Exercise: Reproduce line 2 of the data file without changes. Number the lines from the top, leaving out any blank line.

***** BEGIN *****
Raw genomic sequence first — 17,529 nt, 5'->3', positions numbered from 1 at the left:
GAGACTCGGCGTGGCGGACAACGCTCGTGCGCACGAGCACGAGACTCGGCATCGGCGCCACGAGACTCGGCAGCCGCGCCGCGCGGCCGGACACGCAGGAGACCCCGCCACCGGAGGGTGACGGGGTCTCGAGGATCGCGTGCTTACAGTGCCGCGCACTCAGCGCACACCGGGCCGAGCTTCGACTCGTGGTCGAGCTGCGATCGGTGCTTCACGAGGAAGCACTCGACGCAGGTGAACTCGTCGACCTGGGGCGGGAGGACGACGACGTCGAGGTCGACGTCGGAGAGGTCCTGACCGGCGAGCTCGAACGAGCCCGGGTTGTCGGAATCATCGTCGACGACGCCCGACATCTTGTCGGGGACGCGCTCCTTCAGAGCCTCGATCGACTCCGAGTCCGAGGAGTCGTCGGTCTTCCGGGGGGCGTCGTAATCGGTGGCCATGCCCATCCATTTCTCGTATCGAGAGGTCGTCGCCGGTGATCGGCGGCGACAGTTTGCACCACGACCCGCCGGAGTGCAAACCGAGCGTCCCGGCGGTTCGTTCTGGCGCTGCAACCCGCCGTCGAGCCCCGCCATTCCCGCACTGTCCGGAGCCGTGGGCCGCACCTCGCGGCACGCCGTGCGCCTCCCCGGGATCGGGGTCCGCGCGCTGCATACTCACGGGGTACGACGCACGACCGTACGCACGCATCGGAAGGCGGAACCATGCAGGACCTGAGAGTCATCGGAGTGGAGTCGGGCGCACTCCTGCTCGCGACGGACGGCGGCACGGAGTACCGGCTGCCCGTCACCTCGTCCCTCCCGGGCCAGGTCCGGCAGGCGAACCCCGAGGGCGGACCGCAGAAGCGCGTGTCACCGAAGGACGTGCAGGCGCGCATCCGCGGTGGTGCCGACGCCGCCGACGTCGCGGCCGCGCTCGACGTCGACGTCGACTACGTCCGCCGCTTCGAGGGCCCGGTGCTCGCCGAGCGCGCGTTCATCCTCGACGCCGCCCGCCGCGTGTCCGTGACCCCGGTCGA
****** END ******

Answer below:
GAGACTCGGCGTGGCGGACAACGCTCGTGCGCACGAGCACGAGACTCGGCATCGGCGCCACGAGACTCGGCAGCCGCGCCGCGCGGCCGGACACGCAGGAGACCCCGCCACCGGAGGGTGACGGGGTCTCGAGGATCGCGTGCTTACAGTGCCGCGCACTCAGCGCACACCGGGCCGAGCTTCGACTCGTGGTCGAGCTGCGATCGGTGCTTCACGAGGAAGCACTCGACGCAGGTGAACTCGTCGACCTGGGGCGGGAGGACGACGACGTCGAGGTCGACGTCGGAGAGGTCCTGACCGGCGAGCTCGAACGAGCCCGGGTTGTCGGAATCATCGTCGACGACGCCCGACATCTTGTCGGGGACGCGCTCCTTCAGAGCCTCGATCGACTCCGAGTCCGAGGAGTCGTCGGTCTTCCGGGGGGCGTCGTAATCGGTGGCCATGCCCATCCATTTCTCGTATCGAGAGGTCGTCGCCGGTGATCGGCGGCGACAGTTTGCACCACGACCCGCCGGAGTGCAAACCGAGCGTCCCGGCGGTTCGTTCTGGCGCTGCAACCCGCCGTCGAGCCCCGCCATTCCCGCACTGTCCGGAGCCGTGGGCCGCACCTCGCGGCACGCCGTGCGCCTCCCCGGGATCGGGGTCCGCGCGCTGCATACTCACGGGGTACGACGCACGACCGTACGCACGCATCGGAAGGCGGAACCATGCAGGACCTGAGAGTCATCGGAGTGGAGTCGGGCGCACTCCTGCTCGCGACGGACGGCGGCACGGAGTACCGGCTGCCCGTCACCTCGTCCCTCCCGGGCCAGGTCCGGCAGGCGAACCCCGAGGGCGGACCGCAGAAGCGCGTGTCACCGAAGGACGTGCAGGCGCGCATCCGCGGTGGTGCCGACGCCGCCGACGTCGCGGCCGCGCTCGACGTCGACGTCGACTACGTCCGCCGCTTCGAGGGCCCGGTGCTCGCCGAGCGCGCGTTCATCCTCGACGCCGCCCGCCGCGTGTCCGTGACCCCGGTCGA